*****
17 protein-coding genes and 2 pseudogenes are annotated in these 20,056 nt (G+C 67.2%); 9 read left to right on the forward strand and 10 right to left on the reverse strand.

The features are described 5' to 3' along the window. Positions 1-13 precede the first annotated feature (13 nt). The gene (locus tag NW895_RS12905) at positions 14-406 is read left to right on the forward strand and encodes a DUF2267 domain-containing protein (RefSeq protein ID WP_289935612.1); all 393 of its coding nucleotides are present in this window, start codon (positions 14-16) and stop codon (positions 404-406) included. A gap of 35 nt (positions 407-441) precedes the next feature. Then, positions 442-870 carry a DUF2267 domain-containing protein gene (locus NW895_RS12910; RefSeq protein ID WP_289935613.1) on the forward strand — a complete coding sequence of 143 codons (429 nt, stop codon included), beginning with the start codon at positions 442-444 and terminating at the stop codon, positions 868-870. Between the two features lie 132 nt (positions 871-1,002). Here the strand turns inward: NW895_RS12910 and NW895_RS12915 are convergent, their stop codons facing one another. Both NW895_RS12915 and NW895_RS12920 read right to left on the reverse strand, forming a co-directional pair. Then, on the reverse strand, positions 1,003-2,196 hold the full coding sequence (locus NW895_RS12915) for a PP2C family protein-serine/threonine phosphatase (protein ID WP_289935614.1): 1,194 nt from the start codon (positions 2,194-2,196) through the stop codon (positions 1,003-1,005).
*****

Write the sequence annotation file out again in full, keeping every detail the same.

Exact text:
17 protein-coding genes and 2 pseudogenes are annotated in these 20,056 nt (G+C 67.2%); 9 read left to right on the forward strand and 10 right to left on the reverse strand.

The features are described 5' to 3' along the window. Positions 1-13 precede the first annotated feature (13 nt). The gene (locus tag NW895_RS12905) at positions 14-406 is read left to right on the forward strand and encodes a DUF2267 domain-containing protein (RefSeq protein ID WP_289935612.1); all 393 of its coding nucleotides are present in this window, start codon (positions 14-16) and stop codon (positions 404-406) included. A gap of 35 nt (positions 407-441) precedes the next feature. Then, positions 442-870 carry a DUF2267 domain-containing protein gene (locus NW895_RS12910; RefSeq protein ID WP_289935613.1) on the forward strand — a complete coding sequence of 143 codons (429 nt, stop codon included), beginning with the start codon at positions 442-444 and terminating at the stop codon, positions 868-870. Between the two features lie 132 nt (positions 871-1,002). Here the strand turns inward: NW895_RS12910 and NW895_RS12915 are convergent, their stop codons facing one another. Both NW895_RS12915 and NW895_RS12920 read right to left on the reverse strand, forming a co-directional pair. Then, on the reverse strand, positions 1,003-2,196 hold the full coding sequence (locus NW895_RS12915) for a PP2C family protein-serine/threonine phosphatase (protein ID WP_289935614.1): 1,194 nt from the start codon (positions 2,194-2,196) through the stop codon (positions 1,003-1,005).